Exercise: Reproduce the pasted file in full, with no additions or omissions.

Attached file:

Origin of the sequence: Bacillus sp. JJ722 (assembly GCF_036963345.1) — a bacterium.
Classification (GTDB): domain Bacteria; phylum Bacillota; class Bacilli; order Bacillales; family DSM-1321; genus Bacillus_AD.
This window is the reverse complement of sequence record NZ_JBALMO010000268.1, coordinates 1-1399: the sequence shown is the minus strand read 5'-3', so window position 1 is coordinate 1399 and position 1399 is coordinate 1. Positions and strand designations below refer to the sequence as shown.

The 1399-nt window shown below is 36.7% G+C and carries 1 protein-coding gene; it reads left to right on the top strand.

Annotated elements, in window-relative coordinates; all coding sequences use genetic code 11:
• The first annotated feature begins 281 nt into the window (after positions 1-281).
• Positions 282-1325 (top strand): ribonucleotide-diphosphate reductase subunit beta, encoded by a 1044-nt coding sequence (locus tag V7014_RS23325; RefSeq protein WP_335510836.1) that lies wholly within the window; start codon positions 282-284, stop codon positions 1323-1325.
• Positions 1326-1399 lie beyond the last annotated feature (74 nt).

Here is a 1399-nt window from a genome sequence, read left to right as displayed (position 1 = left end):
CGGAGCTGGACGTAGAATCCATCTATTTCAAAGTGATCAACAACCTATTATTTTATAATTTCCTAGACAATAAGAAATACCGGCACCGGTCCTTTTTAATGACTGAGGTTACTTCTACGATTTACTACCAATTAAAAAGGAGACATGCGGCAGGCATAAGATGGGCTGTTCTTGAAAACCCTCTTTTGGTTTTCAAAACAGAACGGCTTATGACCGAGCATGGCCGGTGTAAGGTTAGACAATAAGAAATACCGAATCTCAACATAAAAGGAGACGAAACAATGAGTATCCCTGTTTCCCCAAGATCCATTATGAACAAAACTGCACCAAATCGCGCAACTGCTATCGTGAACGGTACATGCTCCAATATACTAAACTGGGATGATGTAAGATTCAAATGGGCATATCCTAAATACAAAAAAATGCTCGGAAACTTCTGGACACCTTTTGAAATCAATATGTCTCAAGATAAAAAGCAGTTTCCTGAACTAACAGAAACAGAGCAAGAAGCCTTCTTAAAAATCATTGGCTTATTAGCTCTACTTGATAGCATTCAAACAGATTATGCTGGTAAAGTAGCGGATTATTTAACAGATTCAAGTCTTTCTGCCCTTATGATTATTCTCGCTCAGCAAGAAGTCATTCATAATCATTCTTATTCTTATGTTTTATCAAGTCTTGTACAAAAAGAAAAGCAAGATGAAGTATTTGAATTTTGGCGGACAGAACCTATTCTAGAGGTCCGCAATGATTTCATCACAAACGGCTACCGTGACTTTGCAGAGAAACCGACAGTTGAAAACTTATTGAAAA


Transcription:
Origin of the sequence: Bacillus sp. JJ722 (assembly GCF_036963345.1) — a bacterium.
Classification (GTDB): domain Bacteria; phylum Bacillota; class Bacilli; order Bacillales; family DSM-1321; genus Bacillus_AD.
This window is the reverse complement of sequence record NZ_JBALMO010000268.1, coordinates 1-1399: the sequence shown is the minus strand read 5'-3', so window position 1 is coordinate 1399 and position 1399 is coordinate 1. Positions and strand designations below refer to the sequence as shown.

The 1399-nt window shown below is 36.7% G+C and carries 1 protein-coding gene; it reads left to right on the top strand.

Annotated elements, in window-relative coordinates; all coding sequences use genetic code 11:
• The first annotated feature begins 281 nt into the window (after positions 1-281).
• Positions 282-1325 (top strand): ribonucleotide-diphosphate reductase subunit beta, encoded by a 1044-nt coding sequence (locus tag V7014_RS23325; RefSeq protein WP_335510836.1) that lies wholly within the window; start codon positions 282-284, stop codon positions 1323-1325.
• Positions 1326-1399 lie beyond the last annotated feature (74 nt).

Here is a 1399-nt window from a genome sequence, read left to right as displayed (position 1 = left end):
CGGAGCTGGACGTAGAATCCATCTATTTCAAAGTGATCAACAACCTATTATTTTATAATTTCCTAGACAATAAGAAATACCGGCACCGGTCCTTTTTAATGACTGAGGTTACTTCTACGATTTACTACCAATTAAAAAGGAGACATGCGGCAGGCATAAGATGGGCTGTTCTTGAAAACCCTCTTTTGGTTTTCAAAACAGAACGGCTTATGACCGAGCATGGCCGGTGTAAGGTTAGACAATAAGAAATACCGAATCTCAACATAAAAGGAGACGAAACAATGAGTATCCCTGTTTCCCCAAGATCCATTATGAACAAAACTGCACCAAATCGCGCAACTGCTATCGTGAACGGTACATGCTCCAATATACTAAACTGGGATGATGTAAGATTCAAATGGGCATATCCTAAATACAAAAAAATGCTCGGAAACTTCTGGACACCTTTTGAAATCAATATGTCTCAAGATAAAAAGCAGTTTCCTGAACTAACAGAAACAGAGCAAGAAGCCTTCTTAAAAATCATTGGCTTATTAGCTCTACTTGATAGCATTCAAACAGATTATGCTGGTAAAGTAGCGGATTATTTAACAGATTCAAGTCTTTCTGCCCTTATGATTATTCTCGCTCAGCAAGAAGTCATTCATAATCATTCTTATTCTTATGTTTTATCAAGTCTTGTACAAAAAGAAAAGCAAGATGAAGTATTTGAATTTTGGCGGACAGAACCTATTCTAGAGGTCCGCAATGATTTCATCACAAACGGCTACCGTGACTTTGCAGAGAAACCGACAGTTGAAAACTTATTGAAAA